Access Now: AORN COVID-19 Clinical Support

Archive August 2016 XVII, No. 8

Anesthesia Alert: Topical or Block: What's Best for Cataracts?

Factors to consider before you choose one method over another.

Perry Ruspantine

Perry Ruspantine, CRNA, APRN


topical anesthesia or blocks TOPICAL VS. BLOCK With topical anesthesia (left), patients should be sedated enough that they feel comfortable and relaxed, but not so sedated that they fall asleep. While blocks (right) have a higher risk for complications, some surgeons still feel they're safer overall.

What's the best way to anesthetize cataract patients — topical anesthesia or nerve blocks? Regardless of your preference, intravenous sedation given beforehand helps reduce anxiety and keep patients comfortable. It also helps patients hold relatively still, as long as you don't administer too large of a dose. Administer too much and patients may fall asleep and either snore — moving their heads slightly when they do — or suddenly wake up and jerk their heads, momentarily unaware of their whereabouts. Beyond that, the topical block debate depends on several factors. Let's look at some of the considerations.

Is eye movement OK?
If you choose topical anesthesia, patients will be able to move their eyes, which is fine as far as many surgeons are concerned. The key is that those patients are properly sedated and comfortable. But if you use topical without sedation, you may need to supplement it with an intracameral injection of bupivacaine — an injection within the anterior chamber of the eye. Typically, that's enough to keep patients comfortable, because the procedure will likely be completed well before the anesthetic wears off. On the other hand, surgeons who prefer no eye movement will likely opt for blocks, as will surgeons performing longer or more complex cases. The speed at which the surgeon works is also a consideration. A phacoemulsification with an intraocular lens implant may take anywhere from 10 to 30 minutes.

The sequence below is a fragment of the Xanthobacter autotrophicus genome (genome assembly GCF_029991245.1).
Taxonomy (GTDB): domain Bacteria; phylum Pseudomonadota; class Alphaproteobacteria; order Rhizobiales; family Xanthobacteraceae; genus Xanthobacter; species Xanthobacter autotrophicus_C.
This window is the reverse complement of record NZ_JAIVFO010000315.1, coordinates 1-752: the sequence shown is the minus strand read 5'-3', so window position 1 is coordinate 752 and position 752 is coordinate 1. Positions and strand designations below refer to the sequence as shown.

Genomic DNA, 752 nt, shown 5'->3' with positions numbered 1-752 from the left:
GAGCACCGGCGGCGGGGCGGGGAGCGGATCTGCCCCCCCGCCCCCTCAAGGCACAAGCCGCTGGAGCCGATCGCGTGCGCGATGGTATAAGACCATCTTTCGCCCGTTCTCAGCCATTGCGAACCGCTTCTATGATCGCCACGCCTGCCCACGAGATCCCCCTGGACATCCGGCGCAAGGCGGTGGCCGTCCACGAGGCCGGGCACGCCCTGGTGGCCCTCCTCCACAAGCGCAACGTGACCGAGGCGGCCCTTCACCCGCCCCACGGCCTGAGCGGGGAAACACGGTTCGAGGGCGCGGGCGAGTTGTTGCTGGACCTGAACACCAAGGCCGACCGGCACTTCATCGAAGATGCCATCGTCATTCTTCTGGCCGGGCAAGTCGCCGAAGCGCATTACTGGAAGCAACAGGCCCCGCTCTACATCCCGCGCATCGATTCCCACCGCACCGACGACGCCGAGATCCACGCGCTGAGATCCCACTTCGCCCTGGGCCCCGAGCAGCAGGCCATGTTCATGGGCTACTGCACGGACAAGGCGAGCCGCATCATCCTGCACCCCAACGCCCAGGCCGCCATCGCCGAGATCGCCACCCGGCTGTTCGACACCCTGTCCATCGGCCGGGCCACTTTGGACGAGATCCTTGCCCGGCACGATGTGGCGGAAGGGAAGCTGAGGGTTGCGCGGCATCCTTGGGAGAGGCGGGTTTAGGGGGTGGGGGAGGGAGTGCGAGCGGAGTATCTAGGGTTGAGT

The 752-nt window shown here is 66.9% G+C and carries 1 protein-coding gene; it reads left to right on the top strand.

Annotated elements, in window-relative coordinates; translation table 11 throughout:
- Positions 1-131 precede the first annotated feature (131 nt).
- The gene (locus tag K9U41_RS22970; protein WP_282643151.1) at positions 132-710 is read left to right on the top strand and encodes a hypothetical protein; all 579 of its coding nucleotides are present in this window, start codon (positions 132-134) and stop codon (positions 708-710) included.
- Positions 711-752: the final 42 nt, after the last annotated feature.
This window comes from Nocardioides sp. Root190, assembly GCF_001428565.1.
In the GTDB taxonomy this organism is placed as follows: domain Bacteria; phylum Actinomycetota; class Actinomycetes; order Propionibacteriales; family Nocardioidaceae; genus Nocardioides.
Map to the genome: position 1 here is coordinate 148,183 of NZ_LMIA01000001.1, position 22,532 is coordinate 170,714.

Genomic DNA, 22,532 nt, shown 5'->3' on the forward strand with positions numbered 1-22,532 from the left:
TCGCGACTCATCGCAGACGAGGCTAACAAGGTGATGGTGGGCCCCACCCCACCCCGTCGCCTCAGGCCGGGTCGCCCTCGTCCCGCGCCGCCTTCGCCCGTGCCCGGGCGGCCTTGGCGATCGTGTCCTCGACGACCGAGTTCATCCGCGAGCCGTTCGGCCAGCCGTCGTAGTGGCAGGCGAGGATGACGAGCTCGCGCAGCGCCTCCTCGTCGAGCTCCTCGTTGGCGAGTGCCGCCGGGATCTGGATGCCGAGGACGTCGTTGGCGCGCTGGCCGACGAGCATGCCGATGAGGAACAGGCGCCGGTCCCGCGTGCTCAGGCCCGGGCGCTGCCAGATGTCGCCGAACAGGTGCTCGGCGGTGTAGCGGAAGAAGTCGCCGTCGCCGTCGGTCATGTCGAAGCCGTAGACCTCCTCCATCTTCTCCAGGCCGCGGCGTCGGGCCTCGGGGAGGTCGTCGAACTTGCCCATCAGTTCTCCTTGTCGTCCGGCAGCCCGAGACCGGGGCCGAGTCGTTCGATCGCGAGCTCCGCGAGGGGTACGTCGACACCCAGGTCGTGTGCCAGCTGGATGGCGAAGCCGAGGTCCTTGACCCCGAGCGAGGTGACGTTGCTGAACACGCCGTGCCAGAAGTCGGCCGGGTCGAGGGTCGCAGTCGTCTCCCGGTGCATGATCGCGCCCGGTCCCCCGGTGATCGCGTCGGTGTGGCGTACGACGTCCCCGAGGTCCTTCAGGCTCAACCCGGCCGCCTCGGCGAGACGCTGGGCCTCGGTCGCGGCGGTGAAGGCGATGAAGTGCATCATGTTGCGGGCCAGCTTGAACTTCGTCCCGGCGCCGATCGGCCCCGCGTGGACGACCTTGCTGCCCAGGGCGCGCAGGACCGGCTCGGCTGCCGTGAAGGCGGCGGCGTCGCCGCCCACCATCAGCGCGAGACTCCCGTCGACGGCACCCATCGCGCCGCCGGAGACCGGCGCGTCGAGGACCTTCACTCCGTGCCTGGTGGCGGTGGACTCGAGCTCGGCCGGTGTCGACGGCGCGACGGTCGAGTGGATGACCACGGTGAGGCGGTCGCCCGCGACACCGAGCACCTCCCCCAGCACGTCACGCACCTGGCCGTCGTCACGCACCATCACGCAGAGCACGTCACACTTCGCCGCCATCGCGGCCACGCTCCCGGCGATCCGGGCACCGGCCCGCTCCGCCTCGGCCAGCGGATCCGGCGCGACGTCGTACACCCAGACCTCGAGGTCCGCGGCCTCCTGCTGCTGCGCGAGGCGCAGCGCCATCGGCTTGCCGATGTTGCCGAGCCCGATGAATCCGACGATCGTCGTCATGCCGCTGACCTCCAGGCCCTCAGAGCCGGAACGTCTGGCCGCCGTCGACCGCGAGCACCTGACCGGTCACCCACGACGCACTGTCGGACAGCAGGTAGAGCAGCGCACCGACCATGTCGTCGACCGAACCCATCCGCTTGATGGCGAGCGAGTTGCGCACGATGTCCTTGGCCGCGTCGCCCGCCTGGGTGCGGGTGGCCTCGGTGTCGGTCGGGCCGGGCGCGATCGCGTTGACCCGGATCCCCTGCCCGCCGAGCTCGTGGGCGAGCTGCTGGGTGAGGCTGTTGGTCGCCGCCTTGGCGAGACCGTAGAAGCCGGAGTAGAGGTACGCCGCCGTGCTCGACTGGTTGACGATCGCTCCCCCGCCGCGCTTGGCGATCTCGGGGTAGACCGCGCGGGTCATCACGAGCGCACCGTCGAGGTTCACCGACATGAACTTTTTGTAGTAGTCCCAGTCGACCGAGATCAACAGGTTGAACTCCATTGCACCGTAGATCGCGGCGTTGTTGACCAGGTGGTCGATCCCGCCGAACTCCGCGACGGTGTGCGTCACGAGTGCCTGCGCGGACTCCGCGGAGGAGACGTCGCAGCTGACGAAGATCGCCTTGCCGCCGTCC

Block types
Although other types of blocks are also used occasionally — including the Sub-Tenon's (episcleral) block and the van Lint (lid) block — the blocks of choice for cataract surgery remain the retrobulbar and the peribulbar.

  • Retrobulbar blocks. They involve injecting local anesthetic inside the muscle cone. They block the ciliary nerves, ciliary ganglion, and cranial nerves III, IV and VI. They're usually deeper than peribulbar blocks and require less volume to attain the goal of no movement and no pain.
  • Peribulbar blocks. They're usually injected above or below the orbit. The anesthetic solution is deposited within the orbit, but doesn't enter the muscle cone, which makes them safer overall than retrobulbar blocks.

Incidentally, general anesthesia should probably be used only as a last resort — with pediatric patients and/or with patients who can't tolerate blocks, or who can't hold still. More on that later.

New to Outpatient Surgery Magazine?
Sign-up to continue reading this article.
Register Now
Have an account? Please log in:
Email Address:
  Remember my login on this computer

advertiser banner

Other Articles That May Interest You

The Pillars of Post-Op Pain Control

Combining regional anesthesia with the right multimodal drug cocktail keeps patients' discomfort to a bare minimum.

Rely on Regional Anesthesia

Advances in tools and techniques have improved the pain-relieving effectiveness of nerve blocks.

Spinal Anesthesia Is the Smart Choice